Watching and waiting
As an invasion of Iraq nears, support at home grows - reflecting, in part, a new national outlook since 9/11.
Americans are not entirely comfortable with the Bush administration's handling of diplomacy, and many still have concerns about going to war without UN approval. But as the nation stands on the brink of hostilities with Iraq, a substantial majority of Americans agree that Saddam Hussein represents a major threat to US security - and for many, that belief is enough to justify military action.
In the past two weeks, overall support for the war has risen slightly, to 64 percent in a new Gallup poll. More revealing, Americans now regard the ousting of Mr. Hussein as a higher priority in the war on terror than fighting Al Qaeda and Osama bin Laden, according to a new survey by the Vietnam Veterans of America Foundation (VVAF).
In part, the growing support for war may stem from the fact that many Americans have come to view the conflict as inevitable, and are now simply eager to get it over with. It also reflects a common tendency to rally around the president at a time of crisis: Most experts predict support will jump even higher once the fighting begins, as it did during the previous Gulf War.
Yet it's also a measure of the ways in which the attacks of 9/11 still resonate among Americans - fostering a widespread sense of insecurity, and shaping a new national outlook on questions of defense and foreign policy. While most other nations view war with Iraq as unnecessary and even immoral, many Americans accept President Bush's argument that in an age of terror, preemptive action may be the only effective means of safeguarding the nation.
"This is a country that is primed for action to do anything that will protect them," says Bob Boorstin, director of the WorldView Initiative of the VVAF. "The administration has succeeded in making the case to the public that [war with Iraq] is a necessary step as part of the war on terrorism."
That's not to say Americans don't have doubts about the war - and even about the extent to which it will make this country safer, at least in the short run. According to the latest Christian Science Monitor/TIPP poll, 61 percent of the public believes that war with Iraq will actually "hurt" the safety of Americans in the US and abroad. But at the same time, 59 percent agree that war would help make the world safer from weapons of mass destruction.
This sense of uncertainty has created an overall attitude toward war with Iraq that might be described as "permissive consensus," says Benjamin Page, an expert on public opinion at Northwestern University. "The public's not saying, 'Hey, let's go to war.' But there's a sense that, well, the leaders can do it," and no one's going to object.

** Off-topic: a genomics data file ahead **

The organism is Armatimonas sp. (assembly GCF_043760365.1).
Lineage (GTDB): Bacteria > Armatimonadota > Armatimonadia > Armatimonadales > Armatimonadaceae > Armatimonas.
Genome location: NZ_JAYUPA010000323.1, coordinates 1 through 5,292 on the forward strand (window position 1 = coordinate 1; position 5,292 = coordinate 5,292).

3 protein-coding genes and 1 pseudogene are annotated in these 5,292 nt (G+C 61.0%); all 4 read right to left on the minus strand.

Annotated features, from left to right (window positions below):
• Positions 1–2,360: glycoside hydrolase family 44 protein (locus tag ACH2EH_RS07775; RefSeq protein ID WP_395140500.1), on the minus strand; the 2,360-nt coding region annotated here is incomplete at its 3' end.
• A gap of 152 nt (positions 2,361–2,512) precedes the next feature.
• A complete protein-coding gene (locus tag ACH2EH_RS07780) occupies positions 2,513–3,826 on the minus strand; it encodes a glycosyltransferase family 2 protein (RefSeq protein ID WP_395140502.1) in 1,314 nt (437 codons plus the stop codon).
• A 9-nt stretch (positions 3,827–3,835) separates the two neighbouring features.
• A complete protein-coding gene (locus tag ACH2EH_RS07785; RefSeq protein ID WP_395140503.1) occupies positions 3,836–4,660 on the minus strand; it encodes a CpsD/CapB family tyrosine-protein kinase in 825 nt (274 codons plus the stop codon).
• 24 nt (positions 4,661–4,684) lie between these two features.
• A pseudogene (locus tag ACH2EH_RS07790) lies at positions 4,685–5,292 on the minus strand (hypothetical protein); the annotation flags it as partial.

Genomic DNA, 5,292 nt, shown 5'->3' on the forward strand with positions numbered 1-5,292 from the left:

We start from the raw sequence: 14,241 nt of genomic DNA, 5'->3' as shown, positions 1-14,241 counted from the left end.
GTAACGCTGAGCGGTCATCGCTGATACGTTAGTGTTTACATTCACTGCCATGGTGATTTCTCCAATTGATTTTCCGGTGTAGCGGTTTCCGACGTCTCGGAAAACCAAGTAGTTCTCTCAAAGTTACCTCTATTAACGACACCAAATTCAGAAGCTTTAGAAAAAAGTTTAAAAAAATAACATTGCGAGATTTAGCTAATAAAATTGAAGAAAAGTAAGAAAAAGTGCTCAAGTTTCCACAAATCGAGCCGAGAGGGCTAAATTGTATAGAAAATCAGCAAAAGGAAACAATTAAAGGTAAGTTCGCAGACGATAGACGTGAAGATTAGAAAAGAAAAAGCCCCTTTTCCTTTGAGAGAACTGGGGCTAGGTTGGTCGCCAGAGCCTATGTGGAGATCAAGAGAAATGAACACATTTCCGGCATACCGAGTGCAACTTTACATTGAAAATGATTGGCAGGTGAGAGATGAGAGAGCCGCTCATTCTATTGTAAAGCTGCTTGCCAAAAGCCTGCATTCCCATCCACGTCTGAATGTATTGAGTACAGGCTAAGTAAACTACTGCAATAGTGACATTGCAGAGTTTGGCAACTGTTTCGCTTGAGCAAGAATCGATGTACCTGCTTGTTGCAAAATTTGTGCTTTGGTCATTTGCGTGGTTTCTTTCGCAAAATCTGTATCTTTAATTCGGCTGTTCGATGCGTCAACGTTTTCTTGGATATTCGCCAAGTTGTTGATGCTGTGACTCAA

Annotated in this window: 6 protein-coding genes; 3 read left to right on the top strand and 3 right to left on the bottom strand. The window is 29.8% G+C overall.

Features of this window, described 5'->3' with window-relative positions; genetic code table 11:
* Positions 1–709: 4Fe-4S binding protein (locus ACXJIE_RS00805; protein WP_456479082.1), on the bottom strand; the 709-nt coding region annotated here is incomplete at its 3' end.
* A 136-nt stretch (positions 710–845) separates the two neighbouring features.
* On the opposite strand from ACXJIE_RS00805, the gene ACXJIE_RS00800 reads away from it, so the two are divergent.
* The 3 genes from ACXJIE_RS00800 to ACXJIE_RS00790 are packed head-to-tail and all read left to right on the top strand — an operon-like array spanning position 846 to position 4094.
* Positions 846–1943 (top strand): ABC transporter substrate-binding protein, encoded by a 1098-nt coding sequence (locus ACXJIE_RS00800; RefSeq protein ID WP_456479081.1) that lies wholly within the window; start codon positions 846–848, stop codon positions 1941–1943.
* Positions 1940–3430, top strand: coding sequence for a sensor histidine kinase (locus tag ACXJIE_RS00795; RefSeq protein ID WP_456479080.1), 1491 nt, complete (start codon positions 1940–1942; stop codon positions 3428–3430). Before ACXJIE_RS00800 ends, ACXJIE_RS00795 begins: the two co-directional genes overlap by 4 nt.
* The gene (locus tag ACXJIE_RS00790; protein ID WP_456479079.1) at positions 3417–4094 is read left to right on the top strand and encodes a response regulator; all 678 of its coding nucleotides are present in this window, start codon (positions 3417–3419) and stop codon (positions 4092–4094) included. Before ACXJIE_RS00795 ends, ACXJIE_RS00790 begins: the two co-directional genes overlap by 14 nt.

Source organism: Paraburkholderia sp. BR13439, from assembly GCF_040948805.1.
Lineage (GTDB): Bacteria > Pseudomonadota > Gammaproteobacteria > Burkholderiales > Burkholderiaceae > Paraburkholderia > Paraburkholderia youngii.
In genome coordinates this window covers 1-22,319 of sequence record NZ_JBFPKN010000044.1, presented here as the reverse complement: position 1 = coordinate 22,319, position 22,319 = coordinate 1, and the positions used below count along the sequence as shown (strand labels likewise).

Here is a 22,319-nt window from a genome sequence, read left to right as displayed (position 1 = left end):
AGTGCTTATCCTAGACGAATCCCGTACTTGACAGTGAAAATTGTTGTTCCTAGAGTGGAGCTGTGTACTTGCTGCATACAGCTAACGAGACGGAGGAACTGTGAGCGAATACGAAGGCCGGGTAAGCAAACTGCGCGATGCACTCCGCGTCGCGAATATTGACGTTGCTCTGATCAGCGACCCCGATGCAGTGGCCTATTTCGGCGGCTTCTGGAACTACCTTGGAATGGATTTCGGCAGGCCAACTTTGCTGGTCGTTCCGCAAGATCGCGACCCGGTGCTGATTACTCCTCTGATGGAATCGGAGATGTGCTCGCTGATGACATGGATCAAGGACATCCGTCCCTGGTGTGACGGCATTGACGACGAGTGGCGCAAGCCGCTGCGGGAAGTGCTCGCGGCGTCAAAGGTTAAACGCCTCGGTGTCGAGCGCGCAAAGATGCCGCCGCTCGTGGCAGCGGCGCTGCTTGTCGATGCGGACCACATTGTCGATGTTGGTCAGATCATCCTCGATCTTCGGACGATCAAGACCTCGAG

Deanna Neese, who works as a supervisor at Kroger's grocery store in Rome, Ga., offers a common response to the impending conflict. "I'm afraid," she says frankly.
She isn't convinced that attacking Iraq will reduce the risk of terrorism in the US: "I don't think anything we do is going to prevent them from doing more attacks," she says. She worries that war might make the country more vulnerable in other ways, including economically. "It's just a bad time," she sighs. "The economy is not really well, and if we go to war, it will not get better."
Still, she acknowledges that the attacks of 9/11 have altered her sense of the world - "we had a false sense of security." And in this new climate, she agrees the US has to be more vigilant. "I guess we really do need to watch what's going on over there," she says, and to take whatever steps are needed to make sure countries like Iraq "don't get weapons we won't be able to combat."
Of course, to many Americans, the reasons for war are not entirely clear. Many who oppose the war suspect it has less to do with public safety than with Mr. Bush's desire to finish the job his father started, or with other, tacit goals. "It's all about oil," speculates Lisa James, a Selma, Ala., police administrator.
Even many who support the war admit that they don't totally understand the issues involved. Although there's widespread agreement that everything changed after 9/11, there's also a sense that the country is still feeling its way through the next phase, without a clear road map. "It is a new time," says Jerry Herston, pastor at the First Methodist church in Lineville, Ala. "We have the feeling of being hated."
With threats so varied and hard to predict, many Americans say the public has little choice but to follow its leaders. "You have to trust" that the Bush administration knows more than the average citizen, and will lead the country down the best course, says Lamar Car-michael, a dentist in Lineville, Ala. On the other hand, he reflects: "I said that during the Vietnam War - and came to find out they didn't know a whole lot more than we did."
Confusion about the war's purpose is hardly unusual, says John Mueller, a political scientist at Ohio State University. "Six months after Pearl Harbor, half the people said they didn't have a clear idea what World War II was about," he notes.
And at this stage, many Americans say they would prefer simply to get the war over with, as a way of eliminating at least one form of uncertainty. "Everything is stuck," says Ciyan Khan, a Chicago cab driver. "People have stopped living their normal life."
• Staff writer Abraham McLaughlin contributed to this report.